Brailes *


Brails, April 10

Historical Descriptions

Brailes Leonards Gazetteer of England and Wales 1850

Brails, 3¾ miles E. Shipston-on-Stour. P. 1284. Source: Leonards Gazetteer of England and Wales; Second Edition; C. W. Leonard, London; 1850.

Brailes The Parliamentary Gazetteer of England and Wales 1851

Brailes, a parish and village in the Brailes division of the hund. of Kington, union of Shipston-upon-Stour, Warwickshire; 4½ miles east by south of Shipston-upon-Stour. Living, a vicarage in the archd. and dio. of Worcester; valued at £25; gross income £344. Patron, in 1835, S. Thornton, Esq. The great and small tithes, the property of the lay-impropriator and vicar, were commuted in 1784. The Roman Catholics have a chapel here. Here is a school founded in the reign of Queen Elizabeth, with an annuity of £8 1s. 8d., and since augmented to £64 8s. 2d. It is free to all poor children resident in the parish. There are also 3 daily schools in this parish, besides a day and Sunday school, and two Sunday National schools. The hills in this parish present fine prospects. A fair is held here on Easter Tuesday for horses, cows, and sheep. Pop., in 1801, 980; in 1831, 1,272. Houses 255. Acres 5,220. A. P. £11,196. Poor rates, in 1838, £631 17s.

Source: The Parliamentary Gazetteer of England and Wales; A Fullarton & Co. Glasgow; 1851.

English: Lower Brailes Church This imposing ch...

English: Lower Brailes Church This imposing church,dedicated to St George, is sometimes referred to as the ‘Cathedral of the Feldon’. The Feldon is a name given to the southern part of Warwickshire where the countryside was historically more open than the Forest of Arden in the north. (Photo credit: Wikipedia)

A Topographical Dictionary of England 1845

Brailes (St. George), a parish, in the union of Shipston-upon-Stour, Brailes division of the hundred of Kington, S. division of the county of Warwick, 4 miles (E. by S.) from Shipston; containing, with the hamlets of Chelmscott and Winderton, 1284 inhabitants. Prior to the Conquest, this lordship was in the possession of Edwin, Earl of Mercia; and subsequently, including the hamlets of Chelmscott and Winderton, it yielded to the Conqueror “no less than £55 yearly, with 20 horse loads of salt”. Henry III., in 1248, granted a charter for a market to be held here on Monday, which has been long discontinued; also a fair, on the eve of the festival of St. George and the two following days, now inconsiderable. In the 13th of Edward I., William de Beauchamp, Earl of Warwick, then owner of the manor, claimed by prescription, and was allowed certain privileges; viz., a gallows, with assize of bread and beer. The parish contains 5407 acres of land, of which about 2000 are arable and 3000 pasture; the village is situated on the turnpike-road to Banbury, and is of considerable extent.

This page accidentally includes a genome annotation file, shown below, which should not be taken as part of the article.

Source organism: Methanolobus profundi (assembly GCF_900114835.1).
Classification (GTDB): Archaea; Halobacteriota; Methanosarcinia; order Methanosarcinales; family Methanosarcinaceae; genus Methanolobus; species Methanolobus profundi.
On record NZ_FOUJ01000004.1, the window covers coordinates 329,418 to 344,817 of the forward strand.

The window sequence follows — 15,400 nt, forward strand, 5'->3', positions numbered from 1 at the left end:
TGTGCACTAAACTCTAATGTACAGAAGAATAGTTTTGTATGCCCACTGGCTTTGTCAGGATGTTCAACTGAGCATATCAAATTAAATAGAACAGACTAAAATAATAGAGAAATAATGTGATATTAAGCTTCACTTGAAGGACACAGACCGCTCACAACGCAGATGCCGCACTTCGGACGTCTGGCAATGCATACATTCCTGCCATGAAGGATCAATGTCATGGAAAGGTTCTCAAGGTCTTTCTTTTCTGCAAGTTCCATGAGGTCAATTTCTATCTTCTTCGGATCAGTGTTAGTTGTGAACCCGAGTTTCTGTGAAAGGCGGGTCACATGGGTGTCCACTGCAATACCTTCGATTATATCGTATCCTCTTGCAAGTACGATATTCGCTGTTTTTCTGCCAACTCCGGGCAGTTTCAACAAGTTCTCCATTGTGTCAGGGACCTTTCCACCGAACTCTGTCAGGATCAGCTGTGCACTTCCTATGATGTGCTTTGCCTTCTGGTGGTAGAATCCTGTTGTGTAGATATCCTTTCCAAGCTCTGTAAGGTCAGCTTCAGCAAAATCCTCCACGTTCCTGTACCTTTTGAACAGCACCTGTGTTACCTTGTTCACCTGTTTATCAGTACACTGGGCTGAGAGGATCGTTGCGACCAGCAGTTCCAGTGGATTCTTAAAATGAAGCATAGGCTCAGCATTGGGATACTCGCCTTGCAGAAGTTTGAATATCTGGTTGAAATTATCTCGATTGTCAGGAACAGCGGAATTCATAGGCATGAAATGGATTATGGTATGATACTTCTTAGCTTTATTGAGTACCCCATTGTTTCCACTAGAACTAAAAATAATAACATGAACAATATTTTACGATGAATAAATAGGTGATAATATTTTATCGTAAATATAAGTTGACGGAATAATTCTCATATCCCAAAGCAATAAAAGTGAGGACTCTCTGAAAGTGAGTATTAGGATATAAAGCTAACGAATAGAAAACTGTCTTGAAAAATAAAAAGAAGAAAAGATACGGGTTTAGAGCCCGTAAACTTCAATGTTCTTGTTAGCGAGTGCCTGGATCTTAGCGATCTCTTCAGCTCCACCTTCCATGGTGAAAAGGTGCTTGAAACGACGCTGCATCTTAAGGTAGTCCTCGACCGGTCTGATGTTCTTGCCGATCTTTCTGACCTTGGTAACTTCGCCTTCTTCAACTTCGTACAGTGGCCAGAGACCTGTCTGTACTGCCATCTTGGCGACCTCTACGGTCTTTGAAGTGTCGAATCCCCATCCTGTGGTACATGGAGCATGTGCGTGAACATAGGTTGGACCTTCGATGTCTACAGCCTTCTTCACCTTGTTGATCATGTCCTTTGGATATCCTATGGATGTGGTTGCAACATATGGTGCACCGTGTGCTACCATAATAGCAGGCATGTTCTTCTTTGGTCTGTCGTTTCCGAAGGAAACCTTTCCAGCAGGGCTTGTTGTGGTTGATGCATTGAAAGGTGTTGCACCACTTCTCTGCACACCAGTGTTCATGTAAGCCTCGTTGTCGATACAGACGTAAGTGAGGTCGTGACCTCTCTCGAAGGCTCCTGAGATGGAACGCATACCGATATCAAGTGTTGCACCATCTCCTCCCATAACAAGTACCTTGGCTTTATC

There is a manufactory for livery shag, plush, &c., in which nearly 100 persons are employed. The living is a vicarage, valued in the King’s books at £25; net income, £344; patron, Samuel Thornton, Esq.; impropriator, George Bishopp, Esq., M.D. Under an inclosure act passed in 1784, land and annual money payments were assigned, in lieu of all tithes and moduses, for Lower Brailes. The church was probably erected in the time of the Conqueror, and was given, in the reign of his son, Henry I., to the canons of Kenilworth; it is a large and handsome edifice, combining the early, decorated, and later English styles, with a lofty tower supported by tall buttresses, and crowned with battlements and pinnacles, containing six bells; the interior was modernised in 1824. A guild, consisting of a warden, brethren, and sisters, was founded in the church by Richard Nevill, Earl of Warwick; the revenue, in the 37th of Henry VIII., was £18. 13. 2., out of which a grammar school was then supported. There are places of worship for the Society of Friends and Roman Catholics. A free school, probably founded about the end of the reign of Henry VIII., is endowed with an improved income of £70. There are also a school for girls, and one for infants, besides a school for Roman Catholic children; and several bequests have been made for the benefit of the poor, of which the principal is one by William Prestidge in 1732, now producing £36 per annum. There was anciently a chapel at Chelmscott, in which a chantry for four priests was founded by Thomas de Pakinton, of Brailes, in 1322. In Upper Brailes, at the distance of 1¼ mile from the church, is a chalybeate spring, the water of which has been used with considerable advantage in cases of scrofula.

Source: A Topographical Dictionary of England by Samuel Lewis Fifth Edition Published London; by S. Lewis and Co., 13, Finsbury Place, South. M. DCCC. XLV.